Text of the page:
# Density, Specific Volume, & Specific Weight

### Density

When dealing with matter regardless of its state it will have a certain mass.  Remember that mass is same regardless of gravity.  This means that if you are on the moon a liter of water will have the same mass as a liter of water on earth. To further define the mass of an object it is helpful to know what its density is.

(Eq 1)  $ρ=\frac{m}{V}$

$m$ = mass

$V$ = Volume

Changes in pressure do not greatly effect the density of a liquid or a solid, neither will temperature.  This is because they are considered incompressible. A gas’s density however is greatly effected by changes in pressure and temperature.  This will be studied further in the next article.

For fluid mechanics density normally used instead of mass, since mass is dependent on how much fluid is present.  This in turn will allow you to analyze a fluid mechanics problem without know the exact quantity of fluid.

### Specific Volume

Sometimes specific volume will be used to related an objects mass to its volume.  This, however, is just the reciprocal of density, and actually represents the same thing.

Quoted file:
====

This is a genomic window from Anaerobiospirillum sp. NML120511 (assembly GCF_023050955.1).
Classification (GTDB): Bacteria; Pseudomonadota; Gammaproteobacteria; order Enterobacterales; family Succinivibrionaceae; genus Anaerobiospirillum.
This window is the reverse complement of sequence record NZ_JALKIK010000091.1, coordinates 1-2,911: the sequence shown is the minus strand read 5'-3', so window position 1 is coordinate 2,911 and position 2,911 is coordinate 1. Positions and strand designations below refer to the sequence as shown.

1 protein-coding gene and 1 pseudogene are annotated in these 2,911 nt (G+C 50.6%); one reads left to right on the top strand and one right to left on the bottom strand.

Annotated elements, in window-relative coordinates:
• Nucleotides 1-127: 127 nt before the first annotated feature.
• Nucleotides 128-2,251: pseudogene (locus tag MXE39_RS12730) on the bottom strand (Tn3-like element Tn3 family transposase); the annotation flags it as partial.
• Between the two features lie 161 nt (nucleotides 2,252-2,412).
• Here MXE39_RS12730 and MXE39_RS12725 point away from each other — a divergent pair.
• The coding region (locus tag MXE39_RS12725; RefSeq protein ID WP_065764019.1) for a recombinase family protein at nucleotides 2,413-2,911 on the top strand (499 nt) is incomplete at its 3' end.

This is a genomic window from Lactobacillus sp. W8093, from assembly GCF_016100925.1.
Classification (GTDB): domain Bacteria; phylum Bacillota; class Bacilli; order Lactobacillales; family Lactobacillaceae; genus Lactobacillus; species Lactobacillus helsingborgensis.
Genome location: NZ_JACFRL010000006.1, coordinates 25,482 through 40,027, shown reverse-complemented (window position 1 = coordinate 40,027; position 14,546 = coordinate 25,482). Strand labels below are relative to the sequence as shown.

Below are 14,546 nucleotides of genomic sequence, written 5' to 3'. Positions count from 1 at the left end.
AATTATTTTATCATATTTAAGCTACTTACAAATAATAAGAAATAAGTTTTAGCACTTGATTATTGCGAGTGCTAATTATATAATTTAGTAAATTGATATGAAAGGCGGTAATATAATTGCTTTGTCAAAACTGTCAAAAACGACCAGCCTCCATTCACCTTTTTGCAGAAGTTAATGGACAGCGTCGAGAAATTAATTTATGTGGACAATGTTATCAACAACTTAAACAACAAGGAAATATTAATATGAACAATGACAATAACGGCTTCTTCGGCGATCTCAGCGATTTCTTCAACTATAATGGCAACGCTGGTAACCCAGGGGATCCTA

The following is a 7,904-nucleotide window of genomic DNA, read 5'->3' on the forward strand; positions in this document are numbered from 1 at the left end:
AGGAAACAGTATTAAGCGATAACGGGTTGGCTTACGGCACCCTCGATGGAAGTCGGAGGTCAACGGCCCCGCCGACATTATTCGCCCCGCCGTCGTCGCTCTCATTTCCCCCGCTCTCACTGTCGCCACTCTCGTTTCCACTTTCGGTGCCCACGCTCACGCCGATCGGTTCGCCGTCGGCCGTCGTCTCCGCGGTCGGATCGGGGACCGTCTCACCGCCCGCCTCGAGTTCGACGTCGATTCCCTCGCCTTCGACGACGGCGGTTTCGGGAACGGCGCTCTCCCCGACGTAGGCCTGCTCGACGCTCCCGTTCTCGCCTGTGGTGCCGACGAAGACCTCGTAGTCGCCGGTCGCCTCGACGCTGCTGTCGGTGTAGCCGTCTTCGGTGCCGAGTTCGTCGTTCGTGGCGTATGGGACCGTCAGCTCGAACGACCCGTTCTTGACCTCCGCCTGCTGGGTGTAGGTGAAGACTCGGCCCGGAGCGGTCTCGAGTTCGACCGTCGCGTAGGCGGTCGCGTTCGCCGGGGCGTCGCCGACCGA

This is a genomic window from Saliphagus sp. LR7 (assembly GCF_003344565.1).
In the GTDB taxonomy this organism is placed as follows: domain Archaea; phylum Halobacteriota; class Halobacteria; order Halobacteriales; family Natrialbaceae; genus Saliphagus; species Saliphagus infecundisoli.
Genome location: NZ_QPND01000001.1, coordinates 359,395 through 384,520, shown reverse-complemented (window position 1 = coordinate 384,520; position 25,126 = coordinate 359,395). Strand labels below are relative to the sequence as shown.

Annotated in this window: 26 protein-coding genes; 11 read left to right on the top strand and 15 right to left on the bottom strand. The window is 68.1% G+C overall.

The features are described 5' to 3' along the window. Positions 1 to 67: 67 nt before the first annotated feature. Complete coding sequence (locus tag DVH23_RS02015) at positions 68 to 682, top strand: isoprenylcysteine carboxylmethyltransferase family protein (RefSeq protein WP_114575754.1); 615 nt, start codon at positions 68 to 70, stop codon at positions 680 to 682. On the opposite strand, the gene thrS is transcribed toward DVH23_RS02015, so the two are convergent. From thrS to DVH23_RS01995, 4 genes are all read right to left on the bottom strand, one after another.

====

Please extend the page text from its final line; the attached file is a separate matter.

(Eq 2) $ν = \frac{1}{ρ}$

### Specific Weight

The last characteristic of a fluid that is dependent on density is the specific weight of a fluid.  The specific weight considers how the gravitation constant can effect the weight of a fluid.  Recall that weight is determined by multiply the mass of an object by the gravitational constant g.  This means that the specific weight is determined by multiply the density by the gravitational constant g.

(Eq 3) $γ=ρg$

### Specific Gravity

Finally, the specific gravity is used to compare the density of a fluid to the density of water.  This is done by taking the ratio the density of the fluid in relation to water.  The resulting ratio will be unit less.  However, even though it is unit less, since density isn’t unit less you will need to make sure you are using the same system of units for both fluid before finding the specific gravity.

(Eq 4) $SG = \frac{ρ}{ρ_{H_2O}}$

##### Calculator

$kg$

$m^3$

$\frac{kg}{m^3}$

Specific Volume: $\frac{m^3}{kg}$

Specific Weight: $\frac{N}{m^3}$

Specific Gravity:

### Example

An unknown fluid in a 1 liter beaker has a mass of 3 kg.  Determine the density, the specific volume, the specific weight, and the specific gravity of the fluid.

##### Solution

$1L = .001 m^3$

Determine the fluid density.

$ρ = \frac{3~kg}{.001~m^3} = 3000 \frac{kg}{m^3}$

Determine the fluids specific volume.

$ν = \frac{1}{3000\frac{kg}{m^3}}= 3.33 e – 4 \frac{m^3}{kg}$

Determine the Specific Weight of the fluid.

$γ=3000 \frac{kg}{m^3}(9.81\frac{m}{s^2} = 29430\frac{N}{m^3}$

Determine the specific gravity of the fluid.

$SG = \frac{3000 \frac{kg}{m^3}}{997 \frac{kg}{m^3}} = 3.01$